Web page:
City Council votes to move forward with Artists Book House’s plan for Harley Clarke Mansion


Daily file photo by Evan Robinson-Johnson

The Harley Clarke Mansion, 2603 Sheridan Rd. On Monday, City Council chose Artists Book House out of four proposals for a lease for the property, and will move forward with the group.

Jacob Fulton, Design Editor

After extensive delays and community-wide conflict, the years-long debate about the future of the Harley Clarke Mansion appears to be headed toward resolution after City Council voted Monday to accept Artists Book House’s proposal for the property.

The final tally on the issue was 7-1, with Ald. Tom Suffredin (6th) as the lone dissention and Ald. Ann Rainey (8th), who attended the meeting, abstaining from the vote. One of four groups who submitted proposals for the property, Artists Book House hopes to transform the mansion into a literary center.

The organization received the highest rating in a weighted review of the proposals from city staff members which looked at factors including public benefit and financial plausibility. The panel consisted of eight city staff members representing sectors such as the city’s Public Works Agency and Community Development Department, as well as its purchasing division in the city manager’s office, city Management Analyst Tasheik Kerr said.

With minimal internal dissent, many aldermen said the plan Artists Book House presented met the criteria previously outlined.

Ald. Melissa Wynne (3rd) said one of the deciding factors in her vote was the potential impact of the proposal on the surrounding community — including in the planned frequency of large-scale events and rentals, which factored into multiple groups’ plans for the property’s continued financial sustainability.

“While I think that every one of these is interesting, and meets some of these criterias, I believe that the Book House best meets those,” Wynne said. “The fact that it can coexist with the beach and the park best, and we’ll have the fewest number of events is something that’s really significant to me.”

However, the vote didn’t come without some opposition. Some community members released statements calling on City Council to delay the vote due to insufficient time for community participation, considering the results of the staff review were released in the meeting’s agenda on Thursday, just days before the vote. Among them were representatives of Evanston Community Lakehouse & Gardens — one of the four groups to submit a proposal, which had previously negotiated a lease for the property in 2018 that was abruptly terminated — and the Central Street Neighbors Association.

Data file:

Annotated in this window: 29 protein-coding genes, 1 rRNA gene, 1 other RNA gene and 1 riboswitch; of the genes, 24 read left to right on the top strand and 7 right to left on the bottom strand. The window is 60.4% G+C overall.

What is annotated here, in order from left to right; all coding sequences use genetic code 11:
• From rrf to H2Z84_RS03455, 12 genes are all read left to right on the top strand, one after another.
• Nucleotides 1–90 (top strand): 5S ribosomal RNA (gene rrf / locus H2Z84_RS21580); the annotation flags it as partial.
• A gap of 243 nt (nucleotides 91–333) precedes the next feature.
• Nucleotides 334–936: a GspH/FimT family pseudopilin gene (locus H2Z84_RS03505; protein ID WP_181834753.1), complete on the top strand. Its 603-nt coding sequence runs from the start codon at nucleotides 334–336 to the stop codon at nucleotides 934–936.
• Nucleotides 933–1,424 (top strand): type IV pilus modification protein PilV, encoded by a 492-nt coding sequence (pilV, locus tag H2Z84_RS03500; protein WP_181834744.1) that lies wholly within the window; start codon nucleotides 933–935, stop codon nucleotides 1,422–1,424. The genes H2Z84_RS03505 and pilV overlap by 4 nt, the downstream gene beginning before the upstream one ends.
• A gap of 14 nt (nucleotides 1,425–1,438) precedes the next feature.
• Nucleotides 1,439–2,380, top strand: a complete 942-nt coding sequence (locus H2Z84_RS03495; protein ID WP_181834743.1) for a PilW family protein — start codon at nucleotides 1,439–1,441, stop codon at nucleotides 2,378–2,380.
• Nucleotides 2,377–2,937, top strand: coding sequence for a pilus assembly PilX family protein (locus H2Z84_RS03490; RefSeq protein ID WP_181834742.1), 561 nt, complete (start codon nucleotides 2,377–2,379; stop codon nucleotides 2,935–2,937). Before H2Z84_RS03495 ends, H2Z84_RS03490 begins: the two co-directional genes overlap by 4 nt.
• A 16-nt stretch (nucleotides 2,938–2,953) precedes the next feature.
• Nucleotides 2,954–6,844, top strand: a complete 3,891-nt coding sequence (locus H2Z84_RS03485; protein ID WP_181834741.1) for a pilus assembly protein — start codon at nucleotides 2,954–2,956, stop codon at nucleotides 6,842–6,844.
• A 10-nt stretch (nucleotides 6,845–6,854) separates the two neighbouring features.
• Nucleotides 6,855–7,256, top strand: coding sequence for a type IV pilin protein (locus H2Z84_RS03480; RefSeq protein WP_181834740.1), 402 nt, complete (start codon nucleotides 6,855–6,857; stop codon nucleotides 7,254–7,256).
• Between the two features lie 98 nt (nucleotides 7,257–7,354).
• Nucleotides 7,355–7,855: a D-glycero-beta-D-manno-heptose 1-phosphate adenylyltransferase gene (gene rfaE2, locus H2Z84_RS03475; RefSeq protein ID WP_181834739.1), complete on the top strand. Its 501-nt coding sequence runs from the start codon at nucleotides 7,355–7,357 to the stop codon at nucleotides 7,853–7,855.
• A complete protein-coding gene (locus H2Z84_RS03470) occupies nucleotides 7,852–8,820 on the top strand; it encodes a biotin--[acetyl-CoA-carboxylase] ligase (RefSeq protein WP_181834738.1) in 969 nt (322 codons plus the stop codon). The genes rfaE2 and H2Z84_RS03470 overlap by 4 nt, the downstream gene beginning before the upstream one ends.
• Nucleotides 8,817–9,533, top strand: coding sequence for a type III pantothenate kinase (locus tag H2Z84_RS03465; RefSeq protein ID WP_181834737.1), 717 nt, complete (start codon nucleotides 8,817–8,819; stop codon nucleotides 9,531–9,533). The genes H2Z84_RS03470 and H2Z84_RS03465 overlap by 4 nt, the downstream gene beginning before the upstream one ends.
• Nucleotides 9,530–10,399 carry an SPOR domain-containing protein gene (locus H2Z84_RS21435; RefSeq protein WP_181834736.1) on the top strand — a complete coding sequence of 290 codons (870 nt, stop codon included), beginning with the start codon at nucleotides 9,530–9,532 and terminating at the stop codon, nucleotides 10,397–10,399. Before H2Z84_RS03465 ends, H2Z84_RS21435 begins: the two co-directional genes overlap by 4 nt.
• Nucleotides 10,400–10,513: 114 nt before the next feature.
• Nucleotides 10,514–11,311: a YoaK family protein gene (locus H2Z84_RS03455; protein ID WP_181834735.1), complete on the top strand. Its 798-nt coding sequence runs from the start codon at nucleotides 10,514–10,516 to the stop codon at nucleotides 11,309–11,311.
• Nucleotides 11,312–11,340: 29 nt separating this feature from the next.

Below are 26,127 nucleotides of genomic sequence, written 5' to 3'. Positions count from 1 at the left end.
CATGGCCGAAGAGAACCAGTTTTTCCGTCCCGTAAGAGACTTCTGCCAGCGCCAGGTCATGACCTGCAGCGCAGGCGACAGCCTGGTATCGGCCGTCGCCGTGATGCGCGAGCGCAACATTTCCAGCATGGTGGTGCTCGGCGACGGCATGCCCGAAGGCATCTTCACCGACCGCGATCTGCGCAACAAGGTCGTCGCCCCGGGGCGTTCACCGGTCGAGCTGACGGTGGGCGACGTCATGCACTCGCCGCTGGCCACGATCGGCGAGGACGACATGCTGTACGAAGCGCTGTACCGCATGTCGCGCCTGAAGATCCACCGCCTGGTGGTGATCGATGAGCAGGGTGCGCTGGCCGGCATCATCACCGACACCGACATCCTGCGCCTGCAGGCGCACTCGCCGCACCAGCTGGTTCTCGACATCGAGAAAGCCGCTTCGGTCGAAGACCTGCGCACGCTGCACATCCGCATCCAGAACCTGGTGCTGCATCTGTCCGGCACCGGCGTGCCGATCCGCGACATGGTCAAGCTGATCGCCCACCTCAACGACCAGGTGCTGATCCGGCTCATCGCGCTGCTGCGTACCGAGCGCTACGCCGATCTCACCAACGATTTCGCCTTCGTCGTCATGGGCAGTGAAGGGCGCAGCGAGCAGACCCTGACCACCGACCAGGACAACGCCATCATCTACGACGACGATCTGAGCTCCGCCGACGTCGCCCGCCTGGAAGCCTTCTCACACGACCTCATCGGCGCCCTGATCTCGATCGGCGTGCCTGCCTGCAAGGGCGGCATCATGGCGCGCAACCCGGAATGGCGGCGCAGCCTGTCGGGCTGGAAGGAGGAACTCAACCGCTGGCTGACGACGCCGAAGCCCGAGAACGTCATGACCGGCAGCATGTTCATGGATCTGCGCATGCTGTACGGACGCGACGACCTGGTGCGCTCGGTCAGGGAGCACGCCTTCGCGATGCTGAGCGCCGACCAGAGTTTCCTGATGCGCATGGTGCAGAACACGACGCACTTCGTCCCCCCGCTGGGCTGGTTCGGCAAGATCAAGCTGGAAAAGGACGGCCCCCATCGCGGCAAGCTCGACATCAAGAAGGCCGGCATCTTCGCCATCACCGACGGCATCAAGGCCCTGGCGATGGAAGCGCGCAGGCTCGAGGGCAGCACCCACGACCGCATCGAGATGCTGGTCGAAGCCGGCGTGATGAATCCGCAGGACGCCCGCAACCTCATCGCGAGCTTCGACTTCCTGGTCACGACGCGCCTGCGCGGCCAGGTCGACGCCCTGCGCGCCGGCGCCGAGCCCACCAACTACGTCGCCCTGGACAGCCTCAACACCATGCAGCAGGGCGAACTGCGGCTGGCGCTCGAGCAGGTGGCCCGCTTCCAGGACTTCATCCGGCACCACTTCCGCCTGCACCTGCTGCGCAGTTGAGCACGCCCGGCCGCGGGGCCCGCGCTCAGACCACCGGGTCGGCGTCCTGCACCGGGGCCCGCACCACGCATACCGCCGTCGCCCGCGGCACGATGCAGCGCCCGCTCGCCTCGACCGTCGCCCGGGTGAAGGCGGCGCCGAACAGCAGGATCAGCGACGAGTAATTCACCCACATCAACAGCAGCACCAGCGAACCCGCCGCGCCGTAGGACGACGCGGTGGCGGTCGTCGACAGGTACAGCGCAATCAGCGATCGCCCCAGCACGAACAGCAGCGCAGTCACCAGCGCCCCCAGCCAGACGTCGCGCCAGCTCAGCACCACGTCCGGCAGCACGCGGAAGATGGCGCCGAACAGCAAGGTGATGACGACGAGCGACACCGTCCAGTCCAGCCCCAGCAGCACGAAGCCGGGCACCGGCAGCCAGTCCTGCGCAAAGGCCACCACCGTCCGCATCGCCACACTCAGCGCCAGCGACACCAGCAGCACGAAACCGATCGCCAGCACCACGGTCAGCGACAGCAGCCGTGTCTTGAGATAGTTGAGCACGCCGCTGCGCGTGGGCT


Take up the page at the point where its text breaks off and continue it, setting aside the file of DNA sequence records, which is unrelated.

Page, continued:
Over a dozen residents spoke about the vote during public comment, many of whom expressed concerns about the timing of City Council’s decision. Community members who spoke, including resident Allie Harned, discussed how a limited time frame for public response can reduce community input.Some also questioned whether the current City Council should vote on a long-standing city issue so close to an election.

“The people in Evanston want to participate in the future of the home and the lake,” Harned said. “Give people more time to participate, do not award the lease tonight, wait for the next council to take their seats and let them write the next chapters.”

However, some aldermen said the timing of the vote wasn’t intended to be so close to the election — the delayed review process for the proposals was an unexpected side effect of COVID-19.

This reasoning, along with the fact that the current Council has worked on the project for years, led to officials’ decision to move forward with the proposals. Ald. Cicely Fleming (9th) said she wouldn’t feel comfortable delaying the vote until the next City Council took office because of the project’s proximity to completion. Though the next Council, which will be elected in April, will have to implement the plan, Fleming said this vote will provide the representatives with a sense of closure on the issue and a clear starting point.

“Just as I sat here four years ago and was left with Harley Clark and several other items, I don’t think that’s fair for me to leave that with other people,” Fleming said. “I’m sure people will disagree… but it’s just not good government to leave things that you can take care of that are so close to being finished.”

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Twitter: @jacobnfulton

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